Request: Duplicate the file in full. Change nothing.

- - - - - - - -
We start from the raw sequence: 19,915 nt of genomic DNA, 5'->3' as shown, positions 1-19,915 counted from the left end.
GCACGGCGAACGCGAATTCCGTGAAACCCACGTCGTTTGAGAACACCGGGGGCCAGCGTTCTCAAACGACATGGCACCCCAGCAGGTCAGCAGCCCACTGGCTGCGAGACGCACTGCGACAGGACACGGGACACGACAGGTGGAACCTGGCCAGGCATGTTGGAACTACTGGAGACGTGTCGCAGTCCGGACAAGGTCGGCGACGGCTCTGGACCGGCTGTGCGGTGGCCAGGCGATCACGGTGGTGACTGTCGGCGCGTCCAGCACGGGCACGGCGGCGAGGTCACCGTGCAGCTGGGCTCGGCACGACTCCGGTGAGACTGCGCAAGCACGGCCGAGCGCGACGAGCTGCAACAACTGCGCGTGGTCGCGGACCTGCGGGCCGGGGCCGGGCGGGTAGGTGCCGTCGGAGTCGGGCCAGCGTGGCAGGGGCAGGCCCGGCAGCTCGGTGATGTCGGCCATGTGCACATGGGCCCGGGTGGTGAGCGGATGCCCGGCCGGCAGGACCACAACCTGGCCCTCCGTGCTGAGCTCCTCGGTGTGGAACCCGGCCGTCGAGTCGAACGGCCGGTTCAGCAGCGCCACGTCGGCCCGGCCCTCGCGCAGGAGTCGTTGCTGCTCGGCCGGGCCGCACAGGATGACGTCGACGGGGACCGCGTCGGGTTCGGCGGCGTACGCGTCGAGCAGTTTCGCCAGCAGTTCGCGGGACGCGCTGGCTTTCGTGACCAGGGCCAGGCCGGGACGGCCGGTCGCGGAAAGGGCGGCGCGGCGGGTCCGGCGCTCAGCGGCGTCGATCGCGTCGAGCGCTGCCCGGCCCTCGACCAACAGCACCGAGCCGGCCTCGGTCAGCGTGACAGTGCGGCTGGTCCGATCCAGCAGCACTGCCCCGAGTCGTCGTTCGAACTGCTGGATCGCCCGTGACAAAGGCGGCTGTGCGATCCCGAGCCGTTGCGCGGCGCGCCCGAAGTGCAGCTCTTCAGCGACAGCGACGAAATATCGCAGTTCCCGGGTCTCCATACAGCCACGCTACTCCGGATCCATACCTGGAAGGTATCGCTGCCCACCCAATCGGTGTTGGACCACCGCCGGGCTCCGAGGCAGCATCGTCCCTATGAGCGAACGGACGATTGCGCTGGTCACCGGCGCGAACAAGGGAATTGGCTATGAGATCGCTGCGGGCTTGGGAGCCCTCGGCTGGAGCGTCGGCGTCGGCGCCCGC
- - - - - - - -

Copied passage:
We start from the raw sequence: 19,915 nt of genomic DNA, 5'->3' as shown, positions 1-19,915 counted from the left end.
GCACGGCGAACGCGAATTCCGTGAAACCCACGTCGTTTGAGAACACCGGGGGCCAGCGTTCTCAAACGACATGGCACCCCAGCAGGTCAGCAGCCCACTGGCTGCGAGACGCACTGCGACAGGACACGGGACACGACAGGTGGAACCTGGCCAGGCATGTTGGAACTACTGGAGACGTGTCGCAGTCCGGACAAGGTCGGCGACGGCTCTGGACCGGCTGTGCGGTGGCCAGGCGATCACGGTGGTGACTGTCGGCGCGTCCAGCACGGGCACGGCGGCGAGGTCACCGTGCAGCTGGGCTCGGCACGACTCCGGTGAGACTGCGCAAGCACGGCCGAGCGCGACGAGCTGCAACAACTGCGCGTGGTCGCGGACCTGCGGGCCGGGGCCGGGCGGGTAGGTGCCGTCGGAGTCGGGCCAGCGTGGCAGGGGCAGGCCCGGCAGCTCGGTGATGTCGGCCATGTGCACATGGGCCCGGGTGGTGAGCGGATGCCCGGCCGGCAGGACCACAACCTGGCCCTCCGTGCTGAGCTCCTCGGTGTGGAACCCGGCCGTCGAGTCGAACGGCCGGTTCAGCAGCGCCACGTCGGCCCGGCCCTCGCGCAGGAGTCGTTGCTGCTCGGCCGGGCCGCACAGGATGACGTCGACGGGGACCGCGTCGGGTTCGGCGGCGTACGCGTCGAGCAGTTTCGCCAGCAGTTCGCGGGACGCGCTGGCTTTCGTGACCAGGGCCAGGCCGGGACGGCCGGTCGCGGAAAGGGCGGCGCGGCGGGTCCGGCGCTCAGCGGCGTCGATCGCGTCGAGCGCTGCCCGGCCCTCGACCAACAGCACCGAGCCGGCCTCGGTCAGCGTGACAGTGCGGCTGGTCCGATCCAGCAGCACTGCCCCGAGTCGTCGTTCGAACTGCTGGATCGCCCGTGACAAAGGCGGCTGTGCGATCCCGAGCCGTTGCGCGGCGCGCCCGAAGTGCAGCTCTTCAGCGACAGCGACGAAATATCGCAGTTCCCGGGTCTCCATACAGCCACGCTACTCCGGATCCATACCTGGAAGGTATCGCTGCCCACCCAATCGGTGTTGGACCACCGCCGGGCTCCGAGGCAGCATCGTCCCTATGAGCGAACGGACGATTGCGCTGGTCACCGGCGCGAACAAGGGAATTGGCTATGAGATCGCTGCGGGCTTGGGAGCCCTCGGCTGGAGCGTCGGCGTCGGCGCCCGC